Zinc deficiency activates IL-23/Th17 axis to aggravate experimental colitis in mice.
J Crohns Colitis. 2019 Nov 30;:
Authors: Higashimura Y, Takagi T, Naito Y, Uchiyama K, Mizushima K, Tanaka M, Hamaguchi M, Itoh Y
BACKGROUND AND AIMS: Patients with inflammatory bowel disease (IBD), especially Crohn’s disease, often develop zinc deficiency. However, the precise mechanisms by which zinc deficiency affects IBD pathology, particularly intestinal macrophage function, remain unclear. We studied zinc deficiency effects on the development and progression of colitis in mice.
METHODS: To induce colitis, mice were treated with 2,4,6-trinitrobenzene sulphonic acid. Then Rag1-/- mice were given injections of naïve CD4+CD62L+ T cells. The respective degrees of mucosal injury of mice that had received zinc chelator (TPEN;N,N,N’,N’.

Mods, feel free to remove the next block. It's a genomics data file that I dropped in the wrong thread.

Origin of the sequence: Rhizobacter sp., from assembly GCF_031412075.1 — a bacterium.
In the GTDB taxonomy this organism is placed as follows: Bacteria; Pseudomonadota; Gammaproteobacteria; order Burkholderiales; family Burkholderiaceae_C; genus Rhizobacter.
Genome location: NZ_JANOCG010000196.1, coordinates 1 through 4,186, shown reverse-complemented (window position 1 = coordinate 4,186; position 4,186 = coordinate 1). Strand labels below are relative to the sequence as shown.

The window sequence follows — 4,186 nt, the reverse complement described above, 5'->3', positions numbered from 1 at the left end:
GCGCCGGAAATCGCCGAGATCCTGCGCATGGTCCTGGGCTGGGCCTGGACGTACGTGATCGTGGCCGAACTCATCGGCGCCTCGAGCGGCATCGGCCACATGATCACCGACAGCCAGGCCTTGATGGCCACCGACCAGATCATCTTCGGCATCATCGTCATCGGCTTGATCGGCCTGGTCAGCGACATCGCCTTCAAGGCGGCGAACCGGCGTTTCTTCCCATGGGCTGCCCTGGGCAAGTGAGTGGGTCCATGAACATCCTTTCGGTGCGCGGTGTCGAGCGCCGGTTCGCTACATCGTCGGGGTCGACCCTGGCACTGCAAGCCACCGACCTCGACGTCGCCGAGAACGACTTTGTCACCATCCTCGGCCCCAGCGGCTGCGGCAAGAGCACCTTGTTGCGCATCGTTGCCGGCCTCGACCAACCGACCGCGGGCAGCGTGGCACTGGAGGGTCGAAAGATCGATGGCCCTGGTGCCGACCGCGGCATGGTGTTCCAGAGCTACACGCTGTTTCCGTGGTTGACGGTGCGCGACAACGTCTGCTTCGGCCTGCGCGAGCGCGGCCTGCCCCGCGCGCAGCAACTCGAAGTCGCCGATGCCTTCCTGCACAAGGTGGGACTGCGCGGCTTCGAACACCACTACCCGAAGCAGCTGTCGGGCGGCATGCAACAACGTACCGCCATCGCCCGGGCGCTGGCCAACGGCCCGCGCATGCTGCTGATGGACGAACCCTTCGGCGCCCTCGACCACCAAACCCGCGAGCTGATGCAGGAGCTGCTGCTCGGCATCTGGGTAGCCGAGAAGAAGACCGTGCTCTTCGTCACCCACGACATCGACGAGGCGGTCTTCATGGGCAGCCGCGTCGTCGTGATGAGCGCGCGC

RESULTS: Zinc deficiency aggravates colonic inflammation through the activation of type 17 helper T (Th17) cells in mice. Flow cytometric analysis revealed that zinc deficiency significantly increases the proportion of pro-inflammatory (M1) macrophages in colonic lamina propria mononuclear cells obtained from inflamed colon. Interferon-γ plus lipopolysaccharide-mediated M1 skewing alters the expression of zinc transporters in BMDMs and thereby decreases the intracellular free zinc. TPEN treatment mimicking the effects of the M1 skewing up-regulates IL-23p19 expression, which is strongly related to Th17 development. Furthermore, the nuclear accumulation of interferon-regulatory factor 5 is closely involved in IL-23p19 induction in zinc-deficient macrophages.
CONCLUSIONS: Zinc deficiency aggravates colonic inflammation through activation of the IL-23/Th17 axis. The activation is controlled by subcellular distribution of interferon-regulatory factor 5.
PMID: 31783404 [PubMed – as supplied by publisher]